UBC Reports | Vol. 48 | No. 5 | Mar.
Pair tackle Creation for dramatic thesis
Learning takes stage for Fine Arts students
by Michelle Cook staff writer
If the prospect of defending your thesis in front of a panel
of professors makes you nervous, just ask Angelina Kekich and Stephen
Drover about presenting theirs to a paying audience of theatregoers
-- 10 nights in a row.
The double thesis project for the two Master of Fine Arts students
is a production of The Creation, opening at the Chan Centre's
Telus Studio on March 13.
Theatre Dept. faculty paired up Drover, the play's director, and
Kekich, its costume designer, last September to work on staging
the play, an adaptation of the medieval mystery cycles which dramatized
Bible stories about man's creation, fall and redemption. Drover
chose the play in order to explore how theatre can help us understand
ourselves and our relationship to God.
Although the script, taken from a 1996 production staged by the
Royal Shakespeare Company, is a newer version of the medieval plays,
it satisfied Drover's interest in archaic texts.
"I'm interested in theatre's roots as a form of ritual, story telling
and myth telling. It was a rich period of theatre," Drover says.
In addition to learning "a million" small things about directing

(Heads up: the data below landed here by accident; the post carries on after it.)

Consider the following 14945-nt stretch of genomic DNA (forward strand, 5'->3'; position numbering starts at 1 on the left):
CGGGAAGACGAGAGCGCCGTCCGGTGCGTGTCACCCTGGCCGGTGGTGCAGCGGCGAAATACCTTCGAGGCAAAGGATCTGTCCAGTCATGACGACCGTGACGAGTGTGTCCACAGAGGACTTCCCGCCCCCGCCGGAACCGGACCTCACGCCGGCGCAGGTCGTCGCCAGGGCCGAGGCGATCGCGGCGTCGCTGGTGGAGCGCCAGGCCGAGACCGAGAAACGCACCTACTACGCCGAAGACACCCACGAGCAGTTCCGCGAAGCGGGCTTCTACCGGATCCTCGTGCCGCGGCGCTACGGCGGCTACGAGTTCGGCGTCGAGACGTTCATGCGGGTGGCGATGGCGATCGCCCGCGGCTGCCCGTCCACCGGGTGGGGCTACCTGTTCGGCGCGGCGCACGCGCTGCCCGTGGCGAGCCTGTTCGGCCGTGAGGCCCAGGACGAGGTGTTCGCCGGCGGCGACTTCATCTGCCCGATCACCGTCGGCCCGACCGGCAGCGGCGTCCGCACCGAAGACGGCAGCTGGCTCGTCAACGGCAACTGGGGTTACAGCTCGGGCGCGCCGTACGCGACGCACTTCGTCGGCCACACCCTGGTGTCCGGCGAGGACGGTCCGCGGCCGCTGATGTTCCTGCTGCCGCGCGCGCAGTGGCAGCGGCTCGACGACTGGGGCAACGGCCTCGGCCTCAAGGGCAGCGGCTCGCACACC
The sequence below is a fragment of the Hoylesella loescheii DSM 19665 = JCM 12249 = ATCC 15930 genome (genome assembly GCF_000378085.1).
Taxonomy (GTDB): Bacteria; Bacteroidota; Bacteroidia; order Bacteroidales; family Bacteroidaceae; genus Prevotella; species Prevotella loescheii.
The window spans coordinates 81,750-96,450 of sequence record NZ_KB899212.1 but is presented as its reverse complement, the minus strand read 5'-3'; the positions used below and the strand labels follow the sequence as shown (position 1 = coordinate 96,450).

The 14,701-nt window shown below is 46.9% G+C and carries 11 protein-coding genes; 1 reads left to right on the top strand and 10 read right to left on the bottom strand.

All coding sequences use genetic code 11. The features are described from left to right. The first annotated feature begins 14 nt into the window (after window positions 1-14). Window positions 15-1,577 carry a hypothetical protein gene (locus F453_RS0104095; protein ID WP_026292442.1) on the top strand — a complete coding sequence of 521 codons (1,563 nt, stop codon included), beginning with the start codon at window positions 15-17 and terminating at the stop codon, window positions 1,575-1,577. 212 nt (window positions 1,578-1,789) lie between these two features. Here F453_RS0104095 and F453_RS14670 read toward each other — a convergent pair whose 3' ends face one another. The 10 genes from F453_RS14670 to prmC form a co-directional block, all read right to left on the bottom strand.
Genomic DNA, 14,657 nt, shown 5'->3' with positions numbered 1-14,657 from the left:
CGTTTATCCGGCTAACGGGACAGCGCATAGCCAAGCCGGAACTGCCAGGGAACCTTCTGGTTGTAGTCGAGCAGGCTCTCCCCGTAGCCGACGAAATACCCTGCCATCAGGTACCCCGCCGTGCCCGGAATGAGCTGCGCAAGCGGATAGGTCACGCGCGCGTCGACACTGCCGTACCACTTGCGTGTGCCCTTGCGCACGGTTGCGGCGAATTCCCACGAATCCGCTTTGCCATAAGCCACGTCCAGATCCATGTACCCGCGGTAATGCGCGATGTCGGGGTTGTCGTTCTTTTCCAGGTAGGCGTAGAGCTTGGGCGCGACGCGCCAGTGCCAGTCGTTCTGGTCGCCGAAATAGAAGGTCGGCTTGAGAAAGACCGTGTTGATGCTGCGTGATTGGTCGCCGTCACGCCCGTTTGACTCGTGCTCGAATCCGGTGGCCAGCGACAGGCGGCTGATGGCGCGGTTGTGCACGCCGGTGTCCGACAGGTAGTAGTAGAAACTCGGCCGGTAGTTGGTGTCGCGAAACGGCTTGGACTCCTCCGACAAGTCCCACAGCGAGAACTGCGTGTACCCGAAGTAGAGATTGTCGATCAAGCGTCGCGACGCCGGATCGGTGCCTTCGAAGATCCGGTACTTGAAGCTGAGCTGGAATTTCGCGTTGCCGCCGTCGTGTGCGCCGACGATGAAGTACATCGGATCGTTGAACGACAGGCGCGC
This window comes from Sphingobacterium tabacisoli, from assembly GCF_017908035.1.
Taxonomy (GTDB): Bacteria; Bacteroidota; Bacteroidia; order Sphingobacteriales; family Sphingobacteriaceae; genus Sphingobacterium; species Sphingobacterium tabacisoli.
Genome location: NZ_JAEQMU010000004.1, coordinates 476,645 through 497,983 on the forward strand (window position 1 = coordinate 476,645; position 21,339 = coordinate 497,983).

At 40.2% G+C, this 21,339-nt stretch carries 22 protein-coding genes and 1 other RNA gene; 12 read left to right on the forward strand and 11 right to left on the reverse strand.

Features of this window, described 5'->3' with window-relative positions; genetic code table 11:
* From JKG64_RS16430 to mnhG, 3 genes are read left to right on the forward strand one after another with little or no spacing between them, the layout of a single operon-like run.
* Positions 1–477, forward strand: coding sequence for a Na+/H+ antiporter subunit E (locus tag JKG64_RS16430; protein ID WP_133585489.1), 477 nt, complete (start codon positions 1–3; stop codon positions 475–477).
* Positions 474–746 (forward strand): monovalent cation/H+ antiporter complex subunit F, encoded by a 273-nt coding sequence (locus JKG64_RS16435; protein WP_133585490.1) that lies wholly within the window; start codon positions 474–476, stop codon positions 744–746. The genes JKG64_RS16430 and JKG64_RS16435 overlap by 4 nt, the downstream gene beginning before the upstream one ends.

a cast of 13 actors and a production crew of 45, Drover says his
most valuable lesson has been discovering how to tell an original
story on stage.
"A story like this comes with hundreds of years of interpretation
and opinion," Drover explains. "These are Bible stories that we
hear all our lives, and the actors and I bring that baggage to the
play. I had to drop that and find the play's human qualities."
Kekich's collaboration with Drover began with a series of meetings
to discuss his vision for the presentation, including the lighting,
music, characters and what they would wear.
"As a costume designer you do what the director wants. You have
to be able to read his mind," Kekich explains.
An experienced fashion designer with film work under her belt,
Kekich relished the challenge of creating 40 original costumes with
a timeless look that would not be adapted from already existing
For her research, Kekich looked at Byzantine, early Gothic, Cambodian
and Tibetan clothing styles and scoured fashion magazines for modern
In addition to conceptualizing the look for The Creation
with hand-drawn and computerized sketches, Kekich's thesis work
has included managing a costume design budget, and working with
fabric dyers, cutters and sewers in the Frederic Wood Theatre's
"People think costume design is a hokey pokey thing," Kekich says.
"They don't realize the work and research that it takes. It's a